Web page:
Don’t yell at me. I was actually hesitant to write this, and didn’t say anything at the time, but I was really disappointed in The Muppets. I love them. I love everything about them. I was DYING to see this movie and went the day it opened with my kids. My four-year-old asked me when we could go about 30 minutes in. My seven-year-old liked it. But the premise is this: Everyone has forgotten about the Muppets, and they’ve split up and gone to live separate lives and have even forgotten each other. What?! That’s not what the Muppets are all about. Now, I know my view is not a popular one. A friend disagreed with me and said someone she knew was born in the mid-80s, and had no clue who the Muppets were, and that that’s probably pretty typical. I don’t know if that’s the case (what about Sesame Street – which features Kermit – wasn’t Tickle-Me-Elmo the omnipresent toy through the 90s? Or the Christmas specials, or Muppets Tonight, or the ongoing YouTube Muppet parodies… I mean, are these people living in caves if they don’t know who the Muppets are?) To me, that’s like saying, “Gee, I wonder what Mickey Mouse is up to these days? Haven’t heard from him in years…”

But more importantly than us remembering the Muppets are them remembering each other. Would Kermit really live in a decaying mansion and have Fozzie Bear living in an alleyway? Miss Piggy and Kermit were married, last time I checked, but that’s never stated outright in the film (instead they show a wedding photo ripped in half as the subtle reminder they were once Mr and Mrs Piggy) and she now lives in Paris in a Devil Wears Prada parody (complete with Emily Blunt as the receptionist) and hasn’t spoken to any of the others. Gonzo is too stuck up to speak to anyone anymore, Sweetums is back at the car dealership where he started in The Muppet Movie, etc. etc. It just, I don’t know… hurt to think my beloved Muppets would treat each other like that. (To which my movie critic friend said, “You, um… know they’re not real, right?”) ;)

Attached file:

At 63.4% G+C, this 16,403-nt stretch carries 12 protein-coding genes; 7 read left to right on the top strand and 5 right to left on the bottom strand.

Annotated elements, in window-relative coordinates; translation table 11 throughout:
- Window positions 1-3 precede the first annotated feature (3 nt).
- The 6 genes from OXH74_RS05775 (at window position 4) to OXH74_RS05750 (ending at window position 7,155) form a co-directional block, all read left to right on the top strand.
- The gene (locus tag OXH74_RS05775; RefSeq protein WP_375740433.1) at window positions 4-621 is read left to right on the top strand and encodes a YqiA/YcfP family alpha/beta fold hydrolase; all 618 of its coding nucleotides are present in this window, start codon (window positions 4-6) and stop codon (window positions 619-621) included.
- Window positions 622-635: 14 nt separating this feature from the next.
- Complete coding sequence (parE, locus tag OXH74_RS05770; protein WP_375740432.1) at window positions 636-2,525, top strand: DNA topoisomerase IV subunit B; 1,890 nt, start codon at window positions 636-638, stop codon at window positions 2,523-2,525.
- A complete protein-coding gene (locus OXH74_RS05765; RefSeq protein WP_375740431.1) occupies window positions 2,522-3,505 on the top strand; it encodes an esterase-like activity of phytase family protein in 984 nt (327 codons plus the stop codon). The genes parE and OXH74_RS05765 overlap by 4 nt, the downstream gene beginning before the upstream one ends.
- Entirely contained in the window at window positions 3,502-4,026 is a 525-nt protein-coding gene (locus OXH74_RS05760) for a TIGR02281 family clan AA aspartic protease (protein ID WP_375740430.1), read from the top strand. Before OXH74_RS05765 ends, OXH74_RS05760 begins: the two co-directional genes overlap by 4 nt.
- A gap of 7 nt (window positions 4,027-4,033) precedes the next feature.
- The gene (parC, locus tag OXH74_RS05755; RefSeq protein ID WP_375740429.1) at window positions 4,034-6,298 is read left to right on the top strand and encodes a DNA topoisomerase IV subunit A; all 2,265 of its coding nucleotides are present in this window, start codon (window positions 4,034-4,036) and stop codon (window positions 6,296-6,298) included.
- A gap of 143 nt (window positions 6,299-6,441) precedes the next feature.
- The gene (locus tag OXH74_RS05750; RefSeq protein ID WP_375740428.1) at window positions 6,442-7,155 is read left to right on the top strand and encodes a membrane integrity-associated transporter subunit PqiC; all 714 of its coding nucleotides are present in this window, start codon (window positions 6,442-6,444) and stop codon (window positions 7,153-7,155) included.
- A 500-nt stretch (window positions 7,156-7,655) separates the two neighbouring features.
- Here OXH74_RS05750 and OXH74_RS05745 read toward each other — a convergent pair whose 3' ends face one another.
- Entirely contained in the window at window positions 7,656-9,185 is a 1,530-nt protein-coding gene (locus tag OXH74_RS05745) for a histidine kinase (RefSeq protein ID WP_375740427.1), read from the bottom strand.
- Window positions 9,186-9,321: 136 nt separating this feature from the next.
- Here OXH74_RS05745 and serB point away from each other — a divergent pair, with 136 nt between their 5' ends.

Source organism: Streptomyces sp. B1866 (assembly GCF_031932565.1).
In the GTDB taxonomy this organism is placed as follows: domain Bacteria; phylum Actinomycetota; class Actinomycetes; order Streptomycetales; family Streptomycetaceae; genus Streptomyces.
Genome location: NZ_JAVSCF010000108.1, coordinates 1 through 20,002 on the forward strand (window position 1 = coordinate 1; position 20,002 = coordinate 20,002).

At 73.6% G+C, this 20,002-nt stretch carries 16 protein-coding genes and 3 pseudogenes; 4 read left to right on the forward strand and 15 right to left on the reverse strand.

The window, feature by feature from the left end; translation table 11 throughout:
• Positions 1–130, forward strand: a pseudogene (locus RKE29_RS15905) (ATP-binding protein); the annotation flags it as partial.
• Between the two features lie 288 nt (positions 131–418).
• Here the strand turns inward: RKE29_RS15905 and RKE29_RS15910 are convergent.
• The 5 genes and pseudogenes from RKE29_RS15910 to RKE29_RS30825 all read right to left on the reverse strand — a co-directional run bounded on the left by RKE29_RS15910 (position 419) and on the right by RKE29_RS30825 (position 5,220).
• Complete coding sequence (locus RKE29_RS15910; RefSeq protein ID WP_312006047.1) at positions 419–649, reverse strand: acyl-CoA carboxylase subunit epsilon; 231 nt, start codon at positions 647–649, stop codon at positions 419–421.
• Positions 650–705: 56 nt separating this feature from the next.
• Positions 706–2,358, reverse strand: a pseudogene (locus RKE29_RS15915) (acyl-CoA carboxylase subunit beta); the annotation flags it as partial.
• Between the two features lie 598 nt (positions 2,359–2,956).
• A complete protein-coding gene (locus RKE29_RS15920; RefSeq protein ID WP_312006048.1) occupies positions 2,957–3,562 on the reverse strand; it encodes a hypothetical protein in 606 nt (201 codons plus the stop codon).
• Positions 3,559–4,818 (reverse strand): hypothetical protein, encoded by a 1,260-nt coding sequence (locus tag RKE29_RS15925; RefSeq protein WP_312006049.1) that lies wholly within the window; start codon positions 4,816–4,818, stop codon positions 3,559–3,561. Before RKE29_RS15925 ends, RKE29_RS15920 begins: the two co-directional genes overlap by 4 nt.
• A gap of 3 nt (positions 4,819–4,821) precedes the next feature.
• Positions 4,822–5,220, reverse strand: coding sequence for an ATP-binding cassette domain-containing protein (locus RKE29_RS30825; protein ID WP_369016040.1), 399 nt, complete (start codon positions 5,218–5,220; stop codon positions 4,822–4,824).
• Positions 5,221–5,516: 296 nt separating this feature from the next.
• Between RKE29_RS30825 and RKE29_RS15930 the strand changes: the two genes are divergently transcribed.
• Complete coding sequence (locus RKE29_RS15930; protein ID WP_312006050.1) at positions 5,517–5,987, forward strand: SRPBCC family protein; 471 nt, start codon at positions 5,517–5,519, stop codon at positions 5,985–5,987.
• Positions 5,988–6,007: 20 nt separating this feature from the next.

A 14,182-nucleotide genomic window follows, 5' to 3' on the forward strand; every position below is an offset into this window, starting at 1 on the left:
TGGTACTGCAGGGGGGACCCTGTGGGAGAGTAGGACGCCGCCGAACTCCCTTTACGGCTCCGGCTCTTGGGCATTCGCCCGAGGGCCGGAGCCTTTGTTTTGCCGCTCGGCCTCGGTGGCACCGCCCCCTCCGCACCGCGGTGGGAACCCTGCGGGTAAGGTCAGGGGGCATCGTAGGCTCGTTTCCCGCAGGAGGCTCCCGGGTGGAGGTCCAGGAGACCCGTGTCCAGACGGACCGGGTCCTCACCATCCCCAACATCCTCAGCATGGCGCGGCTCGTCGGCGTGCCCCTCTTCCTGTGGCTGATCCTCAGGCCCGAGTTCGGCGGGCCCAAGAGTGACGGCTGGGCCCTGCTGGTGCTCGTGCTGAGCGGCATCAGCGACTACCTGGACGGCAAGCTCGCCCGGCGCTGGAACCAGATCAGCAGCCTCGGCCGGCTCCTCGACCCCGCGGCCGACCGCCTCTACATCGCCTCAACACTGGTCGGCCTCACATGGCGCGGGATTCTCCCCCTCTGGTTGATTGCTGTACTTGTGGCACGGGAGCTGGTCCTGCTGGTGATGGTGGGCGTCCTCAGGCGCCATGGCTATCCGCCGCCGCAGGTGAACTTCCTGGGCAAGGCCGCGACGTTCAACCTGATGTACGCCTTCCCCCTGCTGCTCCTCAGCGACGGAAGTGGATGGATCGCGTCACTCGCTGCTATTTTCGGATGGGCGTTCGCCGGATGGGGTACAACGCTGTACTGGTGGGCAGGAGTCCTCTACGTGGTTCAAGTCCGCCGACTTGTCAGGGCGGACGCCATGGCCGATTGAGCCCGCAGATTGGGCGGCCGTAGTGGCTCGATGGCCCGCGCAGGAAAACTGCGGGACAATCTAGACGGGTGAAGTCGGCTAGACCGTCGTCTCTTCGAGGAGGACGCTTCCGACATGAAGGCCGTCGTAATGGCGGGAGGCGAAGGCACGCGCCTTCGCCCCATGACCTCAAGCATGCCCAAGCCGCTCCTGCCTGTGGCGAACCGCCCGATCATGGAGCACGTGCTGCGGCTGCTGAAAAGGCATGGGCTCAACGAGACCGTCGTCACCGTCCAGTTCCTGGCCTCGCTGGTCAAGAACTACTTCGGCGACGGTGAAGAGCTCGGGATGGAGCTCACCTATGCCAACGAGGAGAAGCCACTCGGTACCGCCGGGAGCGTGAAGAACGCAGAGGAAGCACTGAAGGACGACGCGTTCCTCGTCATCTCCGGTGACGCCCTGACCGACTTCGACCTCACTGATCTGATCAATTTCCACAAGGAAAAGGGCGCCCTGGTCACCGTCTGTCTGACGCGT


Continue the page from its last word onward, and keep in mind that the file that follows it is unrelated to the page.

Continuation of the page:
I went out with a friend of mine who also disliked the movie immensely (and he loves the Muppets as much as I do) and I asked him if he thought Miss Piggy’s voice sounded weird, and he said it did, because Frank Oz didn’t do it. I said, “What? He DIED?!” He said no, he didn’t, but he read the script and said this wasn’t true to what the Muppets were all about, and refused to participate. So, I guess I’m not the only one who feels this way.